and The Temperance Seven, in the form of Bill Posters Will Be Band, then
entertained an ever increasing crowd.
jokes, dodgy props and absolutely wondrous entertainment. Every festival
should book them for the fun they bring.
local band, Grizzly & The Grasshoppers then followed with some
bluesy rock and slide guitar... not at all bad and a very pleasant
change from the mostly indie bands of the previous day.
What to make
of Julia K, though? Some hard hitting rock, some ballads, all
wrapped up in a goth look. I don't know enough about her work to comment
more, but I think one of the songs on the set list was Strong and I
think I also recognised a cover of Monster.
band I saw on this stage (yes I know Serious Blues were the final act,
but with clashing start times on other stages and "first 3 songs no
flash" rules to adhere to in the photo pit, I had to give them a miss,
sadly) were Irish folk duo TÝr Na Nog. They mix gentle Irish folk
with heavier rock sounds; a blur of acoustic guitar, fiddle and close
harmonies, interspersed with stories about how the songs came about.
The Village Green Stage had started with pub skiffle group The
Charley Farley Sunday Four who played a mix of popular pop and
country songs followed by Weyfest regulars The True Deceivers
with their brand of folk rock and Americana.
rock was to be had in the form of Little Johnny England before
the crowd were entertained by the amazing guitar playing of Rodney
Branigan, a man who fuses the individual talents of Rodrigo Y
Gabriela with a Paul Simon type style. Yes, this is the man who, at
times, uses the guitar as a beat box while strumming or more amazingly,
plays two guitar at once!
How do you
top such a performance? Well with someone like Mike Sanchez, of
course! Mike who? The man who was part of Bill Wyman's Rhythm Kings, who
has played with Andy Fairweather-Low...the man who sweats gallons into
his suits as he plays boogie woogie from his piano, that's who! If you
like Jools Holland but have never heard of Mike, I strongly suggest you
find his web site and get along to one of his gigs. Superlative stuff.
If only his
had been the last set of the day on this stage, things would have ended
on a high. However next on stage were After The Fire, a band who
in their early days in the 70s had started off as a prog rock outfit but
who over the years had become more electro-pop.
that they only had one UK hit (One Rule for You which only barely made
it to number 40 in 1979) should have been enough of an indication to the
Weyfest organisers that the penultimate slot on this stage was perhaps a
few places too high up the bill.
their own website they blame Top of The Pops for choosing to play Gary
Numan's Are Friends Electric instead of One Rule For You for their lack
of commercial success. Let's be honest for a minute; if they had really
been that good they would have had greater commercial success
irrespective of this perceived slght. Talent will out, as Freddie
Mercury once said.
got really bad. In spite of there being a 45 minute gap between the end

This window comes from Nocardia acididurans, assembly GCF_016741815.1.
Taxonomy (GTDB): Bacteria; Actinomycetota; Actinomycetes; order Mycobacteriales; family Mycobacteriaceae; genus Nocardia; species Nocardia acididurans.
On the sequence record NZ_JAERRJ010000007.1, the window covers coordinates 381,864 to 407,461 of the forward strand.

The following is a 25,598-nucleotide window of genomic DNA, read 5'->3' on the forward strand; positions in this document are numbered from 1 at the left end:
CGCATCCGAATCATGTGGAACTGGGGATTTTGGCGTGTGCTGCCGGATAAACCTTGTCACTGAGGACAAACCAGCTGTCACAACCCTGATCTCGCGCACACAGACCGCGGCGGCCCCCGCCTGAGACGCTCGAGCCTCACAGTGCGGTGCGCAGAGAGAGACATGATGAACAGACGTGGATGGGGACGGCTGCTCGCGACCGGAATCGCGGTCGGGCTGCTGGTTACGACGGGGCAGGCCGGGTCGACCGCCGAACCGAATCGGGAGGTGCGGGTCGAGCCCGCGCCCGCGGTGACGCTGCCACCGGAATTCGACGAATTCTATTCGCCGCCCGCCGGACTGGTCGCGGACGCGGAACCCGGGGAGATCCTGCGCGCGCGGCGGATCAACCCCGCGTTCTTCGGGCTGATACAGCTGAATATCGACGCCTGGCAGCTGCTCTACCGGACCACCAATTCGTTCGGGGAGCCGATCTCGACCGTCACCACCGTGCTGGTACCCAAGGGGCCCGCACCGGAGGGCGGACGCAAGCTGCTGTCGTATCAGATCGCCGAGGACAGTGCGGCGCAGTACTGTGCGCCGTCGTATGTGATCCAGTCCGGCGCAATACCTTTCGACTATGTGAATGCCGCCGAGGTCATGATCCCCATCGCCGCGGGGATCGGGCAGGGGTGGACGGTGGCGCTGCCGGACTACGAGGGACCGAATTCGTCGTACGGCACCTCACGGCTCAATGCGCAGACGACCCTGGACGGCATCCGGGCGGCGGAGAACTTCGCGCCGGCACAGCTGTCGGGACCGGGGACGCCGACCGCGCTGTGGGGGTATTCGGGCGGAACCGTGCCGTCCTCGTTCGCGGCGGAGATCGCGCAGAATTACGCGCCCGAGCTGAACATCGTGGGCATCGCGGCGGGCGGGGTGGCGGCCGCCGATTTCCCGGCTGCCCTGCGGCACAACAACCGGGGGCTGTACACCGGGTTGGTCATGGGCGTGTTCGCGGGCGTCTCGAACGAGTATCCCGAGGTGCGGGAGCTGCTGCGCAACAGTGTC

of After The Fire's set and the next act, technical difficulties meant
Go West, the final act, took to the stage almost half an hour
late. I really couldn't understand how a simple drum kit, a few
amplifiers and some microphones (essentially a basic back room of a pub
backline), could take so long to set up.
this delay meant I only stayed long enough to get a few photos before
heading for the main stage for Asia (mindful of the "first three songs,
no flash" rule in the photo pit) so I can only imagine that they played
a selection of their better known songs along with some of the newer
songs from their triple EP 3D. Of course, as I left I was unaware that
Asia too were having technical difficulties of their own.
As I made my way from the car park through the campsite to the main gate
I could hear Vibracore on the (main) Beekeepers Stage... what a
way to wake up the crowd on a Sunday morning!
hitting, sleazy, psychadelic blues rock... a sort of mix of Red Hot
Chilli Peppers and Skunk Anansie meets the bastard child of Muddy
Waters. A band well worth seeking out again and deserving a place higher
up the bill. They were followed by The Great Malarkey a
seven-piece gypsy punk band from North London. It's quite a mix of a
set; She Said is a folk punk mariachi style song, while Badman is a
Clash style punk reggae tune.
Also in the
set are past single Merry Profits and the ode to the hellhole that is
Dalston Job Centre, Moneybags. I found them reasonably entertaining, but
the drummer screaming "I can't hear you" (in effect requesting applause
from the audience) did little to endear them to some. A little more
humility needed, perhaps?
Third set of the day on the main stage came from Farnborough based indie
band Grand Mort. Utterly, utterly dreadful stuff. Tedious
mediocrity of the lowest form. Possibly the worst of all the indie bands
we had to endure during the course of the weekend, and many of them were
was a case of just the one tune played over and over again at different
speeds and with different lyrics. To make things worse, once the
guitarist had told us the name of the song and a little back story, the
bassist decided to repeat the information.
guys, make your mind up as to who is the front man and let him, and only
him, do the talking. Mind you, had they not repeated themselves, the
time saved could have meant an extra song in the set, so, small mercies
and all that!
From here on
in things just got better and better on the main stage, in musical if
not always technical terms (more of which later). Jackie McAuley,
ex-Them and Belfast Gypsies guitarist, put on an acoustic set that was
very well received by the growing crowd and included Rockin' Shoes,
Country Joe and Turning Green.
stage was former Oi Va Voi, Jethro Tull and Trans Siberian Orchestra
violinist Anna Phoebe. I admit I knew very little about her
before seeing her at Weyfest other than her partner is BBC journalist
and Prog Rock Awards presenter Gavin Esler and that she was in TSO. Her
combination of rock with classical, gypsy, Celtic folk, Middle Eastern
and Indian music creates a truly wondrous sound and her stage presence
is equally electrifying.
what you're going to get with Snakecharmer; a "battle of the
axes" from Micky Moody and Laurie Wisefield, thumping bass lines from
Neil Murray and screaming vocals from Chris Ousey.
going to get songs like Here I Go Again and Fool For Your Loving amongst
others, and while the Micky Moody slide solo is now getting a tad passÚ,
it was good to hear new song Accident Prone. Maybe I'm wrong, but it
didn't look like Harry James on drums this time.